Government officials became alarmed at the large number of requests for draft deferments from LaGrange County, not realizing that a high percentage of county residents were Amish, Mennonites, and Brethren, people whose religious beliefs did not allow them to fight. After they were drafted, some of these men adopted an absolutist position in the army camps and refused to obey military orders. Others were willing to do assigned work but refused to wear uniforms. In some camps, the Amish were respected, while in others they were persecuted.
One Amish man from LaGrange County reported that he was beaten until he passed out because of his refusal to cooperate. A guard put a gun to the head of another Amish man and pulled the trigger after beatings failed to intimidate him. Fortunately, it misfired. The company commander then beat him some more, expressing the hope that this would teach him to fight. At a later court martial of the officers who had perpetuated this abuse (or was it torture?), the Amish man refused to testify against them. He explained, “we felt we could not conscientiously testify against them as [that] would be helping to punish [the officers] and cause ill feelings and be a poor light in our church …” (p.49)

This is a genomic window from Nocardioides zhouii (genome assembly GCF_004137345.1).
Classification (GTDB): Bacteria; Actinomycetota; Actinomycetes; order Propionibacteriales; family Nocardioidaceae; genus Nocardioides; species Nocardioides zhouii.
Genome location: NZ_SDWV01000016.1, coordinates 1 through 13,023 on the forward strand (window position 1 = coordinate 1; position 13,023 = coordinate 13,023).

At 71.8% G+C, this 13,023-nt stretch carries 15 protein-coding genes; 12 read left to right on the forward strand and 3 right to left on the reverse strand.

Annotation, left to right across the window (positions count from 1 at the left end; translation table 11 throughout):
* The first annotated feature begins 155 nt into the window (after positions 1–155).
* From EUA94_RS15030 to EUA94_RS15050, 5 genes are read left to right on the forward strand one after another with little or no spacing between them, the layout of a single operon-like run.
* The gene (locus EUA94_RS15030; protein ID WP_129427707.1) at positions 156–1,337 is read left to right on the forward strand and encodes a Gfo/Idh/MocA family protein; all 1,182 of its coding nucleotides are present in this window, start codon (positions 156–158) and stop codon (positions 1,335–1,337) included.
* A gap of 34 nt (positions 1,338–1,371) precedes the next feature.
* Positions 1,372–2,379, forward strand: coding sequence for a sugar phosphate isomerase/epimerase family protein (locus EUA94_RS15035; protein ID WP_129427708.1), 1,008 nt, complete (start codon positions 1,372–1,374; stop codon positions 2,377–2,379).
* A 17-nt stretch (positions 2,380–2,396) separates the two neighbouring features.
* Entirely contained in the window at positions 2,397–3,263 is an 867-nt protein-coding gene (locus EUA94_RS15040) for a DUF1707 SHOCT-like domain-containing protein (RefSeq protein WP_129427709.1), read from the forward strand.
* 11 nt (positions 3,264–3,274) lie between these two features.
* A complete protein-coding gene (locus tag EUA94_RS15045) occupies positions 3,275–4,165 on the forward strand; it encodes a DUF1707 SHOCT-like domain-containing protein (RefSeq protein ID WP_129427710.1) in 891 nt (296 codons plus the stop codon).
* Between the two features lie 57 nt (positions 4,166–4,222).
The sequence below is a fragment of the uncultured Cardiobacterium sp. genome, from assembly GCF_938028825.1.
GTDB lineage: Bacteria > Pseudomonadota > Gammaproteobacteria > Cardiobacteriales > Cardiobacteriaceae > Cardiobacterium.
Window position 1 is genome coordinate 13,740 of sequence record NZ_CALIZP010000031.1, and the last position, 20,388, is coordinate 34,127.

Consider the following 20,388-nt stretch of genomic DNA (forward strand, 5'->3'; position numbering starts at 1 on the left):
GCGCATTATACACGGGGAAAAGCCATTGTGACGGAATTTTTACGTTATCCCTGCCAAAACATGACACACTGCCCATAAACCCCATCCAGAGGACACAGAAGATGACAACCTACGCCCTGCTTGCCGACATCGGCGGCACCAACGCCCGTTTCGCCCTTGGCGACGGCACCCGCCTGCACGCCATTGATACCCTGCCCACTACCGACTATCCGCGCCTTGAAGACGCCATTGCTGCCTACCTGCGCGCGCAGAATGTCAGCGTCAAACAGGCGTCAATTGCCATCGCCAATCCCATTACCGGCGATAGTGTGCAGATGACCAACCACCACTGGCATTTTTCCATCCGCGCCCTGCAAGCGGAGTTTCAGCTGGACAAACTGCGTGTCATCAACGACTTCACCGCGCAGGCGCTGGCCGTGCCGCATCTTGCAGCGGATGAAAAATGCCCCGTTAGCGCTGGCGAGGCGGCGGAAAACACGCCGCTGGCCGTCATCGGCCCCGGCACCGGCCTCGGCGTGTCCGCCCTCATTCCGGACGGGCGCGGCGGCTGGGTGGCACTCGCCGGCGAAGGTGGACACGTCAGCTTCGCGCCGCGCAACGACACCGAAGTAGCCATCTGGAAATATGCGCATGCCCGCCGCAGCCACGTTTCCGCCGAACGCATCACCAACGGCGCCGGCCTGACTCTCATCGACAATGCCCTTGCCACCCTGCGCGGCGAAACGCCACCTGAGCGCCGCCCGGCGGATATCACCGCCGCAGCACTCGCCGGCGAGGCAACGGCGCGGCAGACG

On the other hand, some of the Amish men felt they were treated quite fairly. One man wrote to the Shipshewana newspaper about the treatment he had received from the Army. He found the experience very trying, but he went on to say, “I cannot thank God enough in words for the love, mercy, and kindness He has showed toward me thru these officers.” (p.53)